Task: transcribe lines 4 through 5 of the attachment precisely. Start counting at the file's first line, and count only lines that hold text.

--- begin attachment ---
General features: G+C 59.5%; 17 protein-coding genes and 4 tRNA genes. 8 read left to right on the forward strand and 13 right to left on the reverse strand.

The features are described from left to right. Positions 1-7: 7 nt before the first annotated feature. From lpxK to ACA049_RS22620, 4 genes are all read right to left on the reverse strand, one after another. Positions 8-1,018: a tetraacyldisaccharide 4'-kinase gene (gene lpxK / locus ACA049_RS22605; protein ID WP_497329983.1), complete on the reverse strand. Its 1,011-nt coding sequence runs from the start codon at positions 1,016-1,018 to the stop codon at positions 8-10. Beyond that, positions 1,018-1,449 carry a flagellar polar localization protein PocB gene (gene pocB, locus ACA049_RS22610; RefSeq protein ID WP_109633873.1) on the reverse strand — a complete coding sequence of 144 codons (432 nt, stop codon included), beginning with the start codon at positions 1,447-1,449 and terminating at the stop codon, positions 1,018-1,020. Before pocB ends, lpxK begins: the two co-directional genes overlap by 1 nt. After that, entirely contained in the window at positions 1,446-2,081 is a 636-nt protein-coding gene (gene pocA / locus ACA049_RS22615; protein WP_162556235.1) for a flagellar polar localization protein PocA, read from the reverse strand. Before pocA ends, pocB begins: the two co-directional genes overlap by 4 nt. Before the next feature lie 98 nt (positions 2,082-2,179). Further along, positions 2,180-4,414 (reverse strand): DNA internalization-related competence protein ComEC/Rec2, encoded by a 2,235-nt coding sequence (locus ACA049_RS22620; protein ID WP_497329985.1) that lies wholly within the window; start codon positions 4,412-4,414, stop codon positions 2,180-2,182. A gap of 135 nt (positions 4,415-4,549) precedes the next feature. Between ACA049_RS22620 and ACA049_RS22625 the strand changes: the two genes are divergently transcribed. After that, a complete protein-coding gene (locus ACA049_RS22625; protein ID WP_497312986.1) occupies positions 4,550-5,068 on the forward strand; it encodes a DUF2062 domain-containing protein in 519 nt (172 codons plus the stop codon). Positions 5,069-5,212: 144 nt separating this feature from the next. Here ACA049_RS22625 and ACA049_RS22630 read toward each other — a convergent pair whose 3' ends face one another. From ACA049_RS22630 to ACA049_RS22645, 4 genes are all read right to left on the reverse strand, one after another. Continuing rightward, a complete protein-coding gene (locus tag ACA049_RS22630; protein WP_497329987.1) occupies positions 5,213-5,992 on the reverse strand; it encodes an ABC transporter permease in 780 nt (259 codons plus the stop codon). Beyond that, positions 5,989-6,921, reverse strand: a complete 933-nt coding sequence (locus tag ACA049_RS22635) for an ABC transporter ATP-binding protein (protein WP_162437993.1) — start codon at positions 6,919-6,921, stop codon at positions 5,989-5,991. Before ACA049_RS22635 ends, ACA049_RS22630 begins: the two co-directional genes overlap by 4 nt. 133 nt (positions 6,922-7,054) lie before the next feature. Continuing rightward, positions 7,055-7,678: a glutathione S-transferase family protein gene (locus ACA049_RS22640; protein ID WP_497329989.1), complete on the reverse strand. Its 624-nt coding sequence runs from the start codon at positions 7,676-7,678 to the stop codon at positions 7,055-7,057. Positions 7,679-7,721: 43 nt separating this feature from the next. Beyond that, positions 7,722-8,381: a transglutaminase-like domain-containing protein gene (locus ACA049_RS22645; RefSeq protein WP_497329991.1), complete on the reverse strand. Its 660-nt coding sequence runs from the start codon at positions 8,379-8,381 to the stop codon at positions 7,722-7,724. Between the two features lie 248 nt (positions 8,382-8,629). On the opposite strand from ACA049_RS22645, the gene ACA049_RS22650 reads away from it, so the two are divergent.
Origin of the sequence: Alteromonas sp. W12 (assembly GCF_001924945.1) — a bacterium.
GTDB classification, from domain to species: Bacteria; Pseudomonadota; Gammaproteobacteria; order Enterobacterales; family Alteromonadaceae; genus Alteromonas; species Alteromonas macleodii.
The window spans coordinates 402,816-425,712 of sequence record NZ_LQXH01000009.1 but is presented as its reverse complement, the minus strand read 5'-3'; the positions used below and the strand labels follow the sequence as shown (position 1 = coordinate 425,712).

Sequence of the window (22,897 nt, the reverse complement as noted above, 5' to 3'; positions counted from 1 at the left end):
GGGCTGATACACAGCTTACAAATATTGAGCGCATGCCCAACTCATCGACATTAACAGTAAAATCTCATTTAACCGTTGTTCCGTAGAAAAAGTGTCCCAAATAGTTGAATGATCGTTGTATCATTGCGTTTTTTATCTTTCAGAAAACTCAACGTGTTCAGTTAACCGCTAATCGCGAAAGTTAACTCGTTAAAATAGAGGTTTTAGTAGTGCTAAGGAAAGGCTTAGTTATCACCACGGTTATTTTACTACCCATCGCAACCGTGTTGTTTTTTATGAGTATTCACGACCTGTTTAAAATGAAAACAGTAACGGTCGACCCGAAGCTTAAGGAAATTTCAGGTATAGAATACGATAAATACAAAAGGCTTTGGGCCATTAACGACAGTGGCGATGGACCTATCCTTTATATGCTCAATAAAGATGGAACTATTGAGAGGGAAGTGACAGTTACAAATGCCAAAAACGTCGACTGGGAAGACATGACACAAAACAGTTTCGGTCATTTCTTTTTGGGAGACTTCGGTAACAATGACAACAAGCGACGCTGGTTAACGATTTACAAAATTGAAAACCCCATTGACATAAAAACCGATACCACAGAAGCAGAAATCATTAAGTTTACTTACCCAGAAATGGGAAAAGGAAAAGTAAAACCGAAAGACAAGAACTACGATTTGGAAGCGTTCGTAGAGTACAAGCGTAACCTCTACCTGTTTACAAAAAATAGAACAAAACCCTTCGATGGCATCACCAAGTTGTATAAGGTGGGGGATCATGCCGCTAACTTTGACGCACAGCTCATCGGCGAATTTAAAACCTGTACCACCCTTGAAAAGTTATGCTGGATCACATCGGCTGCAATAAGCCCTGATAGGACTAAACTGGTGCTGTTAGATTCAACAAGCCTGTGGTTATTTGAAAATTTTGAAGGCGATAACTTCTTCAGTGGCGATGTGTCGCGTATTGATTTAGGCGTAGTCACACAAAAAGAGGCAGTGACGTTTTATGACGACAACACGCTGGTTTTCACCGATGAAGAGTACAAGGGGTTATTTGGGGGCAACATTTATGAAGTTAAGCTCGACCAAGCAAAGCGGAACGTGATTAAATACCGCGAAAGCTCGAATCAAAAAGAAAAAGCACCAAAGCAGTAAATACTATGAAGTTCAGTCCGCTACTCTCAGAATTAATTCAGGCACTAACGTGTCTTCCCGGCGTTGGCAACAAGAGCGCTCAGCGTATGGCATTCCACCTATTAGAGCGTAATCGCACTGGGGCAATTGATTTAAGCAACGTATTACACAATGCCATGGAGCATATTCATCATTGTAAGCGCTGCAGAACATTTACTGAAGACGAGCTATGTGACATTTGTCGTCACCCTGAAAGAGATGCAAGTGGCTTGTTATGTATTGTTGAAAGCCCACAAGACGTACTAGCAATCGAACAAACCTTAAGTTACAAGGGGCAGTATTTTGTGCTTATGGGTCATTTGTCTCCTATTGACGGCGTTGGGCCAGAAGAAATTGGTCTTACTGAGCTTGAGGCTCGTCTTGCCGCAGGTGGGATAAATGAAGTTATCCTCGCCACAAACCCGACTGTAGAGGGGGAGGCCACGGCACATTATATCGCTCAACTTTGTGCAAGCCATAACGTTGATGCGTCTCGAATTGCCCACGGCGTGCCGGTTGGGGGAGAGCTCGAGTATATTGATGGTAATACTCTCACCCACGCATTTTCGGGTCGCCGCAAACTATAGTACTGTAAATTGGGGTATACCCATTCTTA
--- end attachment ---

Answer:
GTDB classification, from domain to species: Bacteria; Pseudomonadota; Gammaproteobacteria; order Enterobacterales; family Alteromonadaceae; genus Alteromonas; species Alteromonas macleodii.
The window spans coordinates 402,816-425,712 of sequence record NZ_LQXH01000009.1 but is presented as its reverse complement, the minus strand read 5'-3'; the positions used below and the strand labels follow the sequence as shown (position 1 = coordinate 425,712).